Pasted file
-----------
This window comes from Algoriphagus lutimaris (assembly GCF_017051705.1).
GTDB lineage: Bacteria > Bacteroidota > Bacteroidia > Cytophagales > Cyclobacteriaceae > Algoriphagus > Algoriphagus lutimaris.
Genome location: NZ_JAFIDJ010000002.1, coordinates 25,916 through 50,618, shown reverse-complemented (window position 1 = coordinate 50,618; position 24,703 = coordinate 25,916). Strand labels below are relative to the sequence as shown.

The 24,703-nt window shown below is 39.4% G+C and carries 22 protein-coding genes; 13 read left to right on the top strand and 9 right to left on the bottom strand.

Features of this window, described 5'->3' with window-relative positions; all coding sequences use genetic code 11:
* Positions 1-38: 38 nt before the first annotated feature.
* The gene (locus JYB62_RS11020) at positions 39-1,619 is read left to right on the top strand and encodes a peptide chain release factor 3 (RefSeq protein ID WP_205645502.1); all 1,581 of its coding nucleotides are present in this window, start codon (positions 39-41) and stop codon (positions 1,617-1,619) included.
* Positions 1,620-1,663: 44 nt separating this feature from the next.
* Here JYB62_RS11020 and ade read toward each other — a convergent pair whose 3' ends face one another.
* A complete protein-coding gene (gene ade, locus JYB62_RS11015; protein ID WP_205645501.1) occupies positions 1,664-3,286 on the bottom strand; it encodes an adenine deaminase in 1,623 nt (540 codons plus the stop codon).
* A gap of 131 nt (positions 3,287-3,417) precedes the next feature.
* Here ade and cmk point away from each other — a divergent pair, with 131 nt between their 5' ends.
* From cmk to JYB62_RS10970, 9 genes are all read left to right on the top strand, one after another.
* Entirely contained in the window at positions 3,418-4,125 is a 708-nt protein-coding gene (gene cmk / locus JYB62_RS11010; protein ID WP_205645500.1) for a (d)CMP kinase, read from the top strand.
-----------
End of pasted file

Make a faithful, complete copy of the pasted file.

This window comes from Algoriphagus lutimaris (assembly GCF_017051705.1).
GTDB lineage: Bacteria > Bacteroidota > Bacteroidia > Cytophagales > Cyclobacteriaceae > Algoriphagus > Algoriphagus lutimaris.
Genome location: NZ_JAFIDJ010000002.1, coordinates 25,916 through 50,618, shown reverse-complemented (window position 1 = coordinate 50,618; position 24,703 = coordinate 25,916). Strand labels below are relative to the sequence as shown.

The 24,703-nt window shown below is 39.4% G+C and carries 22 protein-coding genes; 13 read left to right on the top strand and 9 right to left on the bottom strand.

Features of this window, described 5'->3' with window-relative positions; all coding sequences use genetic code 11:
* Positions 1-38: 38 nt before the first annotated feature.
* The gene (locus JYB62_RS11020) at positions 39-1,619 is read left to right on the top strand and encodes a peptide chain release factor 3 (RefSeq protein ID WP_205645502.1); all 1,581 of its coding nucleotides are present in this window, start codon (positions 39-41) and stop codon (positions 1,617-1,619) included.
* Positions 1,620-1,663: 44 nt separating this feature from the next.
* Here JYB62_RS11020 and ade read toward each other — a convergent pair whose 3' ends face one another.
* A complete protein-coding gene (gene ade, locus JYB62_RS11015; protein ID WP_205645501.1) occupies positions 1,664-3,286 on the bottom strand; it encodes an adenine deaminase in 1,623 nt (540 codons plus the stop codon).
* A gap of 131 nt (positions 3,287-3,417) precedes the next feature.
* Here ade and cmk point away from each other — a divergent pair, with 131 nt between their 5' ends.
* From cmk to JYB62_RS10970, 9 genes are all read left to right on the top strand, one after another.
* Entirely contained in the window at positions 3,418-4,125 is a 708-nt protein-coding gene (gene cmk / locus JYB62_RS11010; protein ID WP_205645500.1) for a (d)CMP kinase, read from the top strand.